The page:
Defending Allegations of Malnutrition and Dehydration Documentation in Long-Term Care

Malnutrition and dehydration are common concerns in the elderly population, particularly in situations with multiple comorbid conditions.  Diagnoses such as diabetes, chronic renal disease, congestive heart failure, Alzheimer’s, and other dementias are exacerbated, and elderly patients become more susceptible to falls, pressure injuries, deep vein thrombosis, and infections as a result.  Comprehensive medical record documentation is critical in demonstrating quality care and defending against allegations of malnutrition and dehydration.


On-site nursing home surveys were put on hold during the pandemic.  An analysis of on-site surveys since they resumed in January 2022 revealed the fourth most frequently citied deficiency was F684-Quality of Care, which includes nutrition and hydration.  Staffing shortages during the pandemic have been alleged to contribute to dehydration and malnutrition in the nursing home population.

The causes of weight loss and malnutrition in elderly patients are referred to as the “9-Ds”:  Disease, Dysphagia, Diarrhea, Depression, Dementia, Dentition, Dysgeusia, Dysfunction, and Drugs.  The sense of thirst diminishes with age, making the elderly more prone to dehydration.  Unfortunately, symptoms of dehydration, such as dry mouth, fatigue, and dizziness, often go unrecognized.  With these risk factors, it is important that residents are encouraged to eat and drink throughout the day, and that these interactions and intake are consistently documented.

The Centers for Medicare & Medicaid Services (CMS) provides the following guidelines for the Long-Term Care Survey Process in evaluating nursing home residents’ status.  The Hydration Critical Element Pathway and the Nutrition Critical Element Pathway include, but are not limited to, the following areas for medical record review:

  • New or existing conditions or diagnoses that affect overall fluid intake:
    • Malnutrition, dehydration, cachexia, or failure-to-thrive.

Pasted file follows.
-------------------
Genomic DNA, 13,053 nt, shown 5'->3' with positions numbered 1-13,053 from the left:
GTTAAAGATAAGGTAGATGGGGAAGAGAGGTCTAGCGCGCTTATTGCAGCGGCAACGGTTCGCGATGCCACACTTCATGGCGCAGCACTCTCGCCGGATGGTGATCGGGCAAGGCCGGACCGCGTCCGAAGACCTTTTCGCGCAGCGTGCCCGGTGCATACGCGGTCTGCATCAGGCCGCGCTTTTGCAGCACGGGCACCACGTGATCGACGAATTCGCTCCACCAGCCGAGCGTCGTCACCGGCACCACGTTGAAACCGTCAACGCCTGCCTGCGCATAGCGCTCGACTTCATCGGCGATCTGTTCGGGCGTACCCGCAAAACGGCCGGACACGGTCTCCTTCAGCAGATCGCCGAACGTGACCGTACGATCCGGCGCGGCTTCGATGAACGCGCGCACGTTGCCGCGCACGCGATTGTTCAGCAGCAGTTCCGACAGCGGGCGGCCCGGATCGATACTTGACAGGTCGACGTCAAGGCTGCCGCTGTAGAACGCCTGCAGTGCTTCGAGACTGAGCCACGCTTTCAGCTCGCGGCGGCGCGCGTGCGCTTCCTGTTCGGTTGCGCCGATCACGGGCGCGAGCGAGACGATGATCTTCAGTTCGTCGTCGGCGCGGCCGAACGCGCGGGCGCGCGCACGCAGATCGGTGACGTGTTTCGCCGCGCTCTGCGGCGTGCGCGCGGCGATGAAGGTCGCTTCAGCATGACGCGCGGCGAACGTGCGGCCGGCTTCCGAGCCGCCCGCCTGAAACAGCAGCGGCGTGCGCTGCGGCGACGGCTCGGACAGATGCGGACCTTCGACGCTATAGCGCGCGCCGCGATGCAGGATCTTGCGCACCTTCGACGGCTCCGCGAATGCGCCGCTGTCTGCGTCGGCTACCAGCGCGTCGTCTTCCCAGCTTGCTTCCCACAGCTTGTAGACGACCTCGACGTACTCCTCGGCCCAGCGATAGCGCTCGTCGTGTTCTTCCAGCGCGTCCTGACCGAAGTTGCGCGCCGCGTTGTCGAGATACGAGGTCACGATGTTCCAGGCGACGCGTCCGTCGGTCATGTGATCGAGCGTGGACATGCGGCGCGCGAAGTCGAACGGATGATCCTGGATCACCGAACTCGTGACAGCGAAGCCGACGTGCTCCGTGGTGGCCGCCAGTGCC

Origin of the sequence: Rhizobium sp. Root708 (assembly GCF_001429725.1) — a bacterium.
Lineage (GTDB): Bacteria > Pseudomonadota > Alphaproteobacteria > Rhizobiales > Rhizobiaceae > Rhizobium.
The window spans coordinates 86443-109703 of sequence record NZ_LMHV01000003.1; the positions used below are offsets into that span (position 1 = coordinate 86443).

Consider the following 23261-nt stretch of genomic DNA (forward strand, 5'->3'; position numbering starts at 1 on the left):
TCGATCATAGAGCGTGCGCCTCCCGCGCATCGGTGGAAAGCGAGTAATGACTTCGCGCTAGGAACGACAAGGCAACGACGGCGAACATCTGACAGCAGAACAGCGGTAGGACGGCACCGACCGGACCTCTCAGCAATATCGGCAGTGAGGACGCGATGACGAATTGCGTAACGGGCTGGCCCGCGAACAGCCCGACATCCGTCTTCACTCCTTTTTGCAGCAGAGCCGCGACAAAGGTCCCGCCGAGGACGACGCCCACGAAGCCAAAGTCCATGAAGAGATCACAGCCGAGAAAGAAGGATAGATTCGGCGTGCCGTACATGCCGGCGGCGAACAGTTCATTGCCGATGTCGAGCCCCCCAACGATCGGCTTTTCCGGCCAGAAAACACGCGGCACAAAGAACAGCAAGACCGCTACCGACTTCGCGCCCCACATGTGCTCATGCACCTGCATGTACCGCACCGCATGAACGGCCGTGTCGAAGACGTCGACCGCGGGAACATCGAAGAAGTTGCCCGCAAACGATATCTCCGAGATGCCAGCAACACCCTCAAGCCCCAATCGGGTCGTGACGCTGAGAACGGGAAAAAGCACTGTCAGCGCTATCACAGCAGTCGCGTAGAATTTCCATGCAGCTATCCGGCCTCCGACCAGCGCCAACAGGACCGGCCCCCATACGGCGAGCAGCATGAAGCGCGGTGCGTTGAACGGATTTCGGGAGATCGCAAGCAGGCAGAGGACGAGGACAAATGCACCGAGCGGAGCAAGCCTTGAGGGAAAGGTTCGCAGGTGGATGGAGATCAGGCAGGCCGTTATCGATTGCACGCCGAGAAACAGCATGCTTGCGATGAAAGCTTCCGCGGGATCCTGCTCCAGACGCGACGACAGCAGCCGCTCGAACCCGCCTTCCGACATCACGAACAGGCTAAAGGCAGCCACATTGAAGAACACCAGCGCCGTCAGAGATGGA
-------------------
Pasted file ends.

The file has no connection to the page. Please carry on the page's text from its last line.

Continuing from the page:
• Problems with teeth, mouth, gums, or swallowing problems.
    • Decreased kidney function or urine output, renal disease.
    • Decreased thirst perception, increased thirst, change in appetite, anorexia.
    • Cognitive or functional impairment (e.g., dysphagia, dependency on the staff for ADLs, inability to communicate needs).
    • Terminal/progressive conditions
    • Constipation, impactions, or diarrhea.
    • Pressure ulcers and other chronic wounds, fractures.
      COPD, pneumonia, diabetes, cancer, hepatic disease, CHF, infection, fever, nausea/vomiting, orthostatic hypotension, hypertension.
    • Psychiatric concerns, significant changes in behavior or mood.
    • Lethargy/confusion.
  • Identification of underlying risk factors
  • Significant changes in condition and assessment of such within 14 days
  • Assessment of hydration status, including baseline and calculation of fluid needs
  • Assessment of nutritional needs, including calories, protein needs, desired weight range
  • Lab values for hydration: e.g., BUN, creatinine, serum sodium
  • Lab values for nutritional status: e.g., albumin and pre-albumin, transferrin, retinal binding protein
  • Medication review for impact on food intake
  • Interventions implemented, such as IV fluids
  • Staff monitoring/documentation of fluid intake and food/supplement intake
  • Weight monitoring
  • Care plan and resident response to plan

Training of all staff on appropriate documentation is critical, particularly in the current environment of high employee turnover.  Staff must be aware of the importance of recording all interventions with residents in relation to nutrition and hydration, including any refusal by a resident to comply with recommendations.  Excelas’ medical analysts have extensive experience in reviewing medical records unique to long-term care settings.  Our medical chronologies and associated reports can assist administrators in preparing for surveys or assessing staff training needs and in preparing counsel for the defense of claims and litigation.  Contact us today to discuss your medical information management requirements.


Post Tags: